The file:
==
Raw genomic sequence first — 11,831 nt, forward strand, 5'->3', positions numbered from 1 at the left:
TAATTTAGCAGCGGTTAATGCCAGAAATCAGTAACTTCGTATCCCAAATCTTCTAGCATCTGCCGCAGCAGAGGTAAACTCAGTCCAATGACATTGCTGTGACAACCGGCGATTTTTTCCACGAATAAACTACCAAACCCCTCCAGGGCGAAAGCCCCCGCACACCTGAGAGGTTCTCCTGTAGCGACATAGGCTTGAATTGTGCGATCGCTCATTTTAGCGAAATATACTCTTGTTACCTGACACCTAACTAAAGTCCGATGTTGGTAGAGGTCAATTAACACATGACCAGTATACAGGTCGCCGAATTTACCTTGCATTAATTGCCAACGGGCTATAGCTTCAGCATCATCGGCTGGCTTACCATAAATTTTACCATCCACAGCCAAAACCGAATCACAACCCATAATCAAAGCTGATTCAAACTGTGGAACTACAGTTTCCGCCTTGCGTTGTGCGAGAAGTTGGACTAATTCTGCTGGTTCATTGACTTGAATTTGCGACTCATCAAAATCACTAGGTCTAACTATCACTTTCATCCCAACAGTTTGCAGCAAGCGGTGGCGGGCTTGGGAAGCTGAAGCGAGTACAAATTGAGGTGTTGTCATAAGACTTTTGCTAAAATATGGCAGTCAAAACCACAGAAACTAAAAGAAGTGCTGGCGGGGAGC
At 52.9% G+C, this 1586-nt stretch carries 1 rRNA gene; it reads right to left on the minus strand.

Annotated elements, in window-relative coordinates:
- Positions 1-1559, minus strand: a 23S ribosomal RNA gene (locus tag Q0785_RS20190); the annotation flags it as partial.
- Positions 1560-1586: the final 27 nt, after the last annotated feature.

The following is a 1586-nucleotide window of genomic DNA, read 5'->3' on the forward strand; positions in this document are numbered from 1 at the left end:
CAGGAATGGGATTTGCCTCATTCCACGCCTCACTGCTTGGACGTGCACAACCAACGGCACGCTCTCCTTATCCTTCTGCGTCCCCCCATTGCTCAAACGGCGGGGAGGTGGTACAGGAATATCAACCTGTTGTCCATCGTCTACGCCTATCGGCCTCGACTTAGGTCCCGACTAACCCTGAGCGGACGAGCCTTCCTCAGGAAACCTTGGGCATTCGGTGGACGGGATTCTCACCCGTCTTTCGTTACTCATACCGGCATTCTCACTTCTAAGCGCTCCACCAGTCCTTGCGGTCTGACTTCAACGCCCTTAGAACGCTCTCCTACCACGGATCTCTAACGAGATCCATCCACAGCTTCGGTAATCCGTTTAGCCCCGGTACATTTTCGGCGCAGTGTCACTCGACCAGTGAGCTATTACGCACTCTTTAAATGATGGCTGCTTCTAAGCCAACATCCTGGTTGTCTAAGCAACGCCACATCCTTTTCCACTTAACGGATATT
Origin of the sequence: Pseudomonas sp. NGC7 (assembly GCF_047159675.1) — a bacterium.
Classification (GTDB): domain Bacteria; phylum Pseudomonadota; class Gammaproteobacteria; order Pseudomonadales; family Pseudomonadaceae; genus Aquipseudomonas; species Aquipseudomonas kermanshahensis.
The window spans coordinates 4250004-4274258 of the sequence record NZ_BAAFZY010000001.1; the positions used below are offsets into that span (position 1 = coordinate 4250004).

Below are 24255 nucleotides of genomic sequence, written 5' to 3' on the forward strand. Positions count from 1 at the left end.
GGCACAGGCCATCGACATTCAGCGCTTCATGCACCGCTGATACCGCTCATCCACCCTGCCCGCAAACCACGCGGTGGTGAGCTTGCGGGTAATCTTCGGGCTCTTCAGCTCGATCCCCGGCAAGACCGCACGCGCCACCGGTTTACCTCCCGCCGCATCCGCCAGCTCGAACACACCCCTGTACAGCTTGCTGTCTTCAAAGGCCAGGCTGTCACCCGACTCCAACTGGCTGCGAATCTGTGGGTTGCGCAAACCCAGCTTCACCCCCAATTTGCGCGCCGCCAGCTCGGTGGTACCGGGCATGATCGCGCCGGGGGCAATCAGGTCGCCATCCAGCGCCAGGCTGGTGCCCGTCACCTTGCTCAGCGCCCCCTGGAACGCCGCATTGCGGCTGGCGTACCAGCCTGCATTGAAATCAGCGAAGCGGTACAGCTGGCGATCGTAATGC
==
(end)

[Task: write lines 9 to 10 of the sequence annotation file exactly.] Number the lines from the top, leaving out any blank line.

Origin of the sequence: Pseudomonas sp. NGC7 (assembly GCF_047159675.1) — a bacterium.
Classification (GTDB): domain Bacteria; phylum Pseudomonadota; class Gammaproteobacteria; order Pseudomonadales; family Pseudomonadaceae; genus Aquipseudomonas; species Aquipseudomonas kermanshahensis.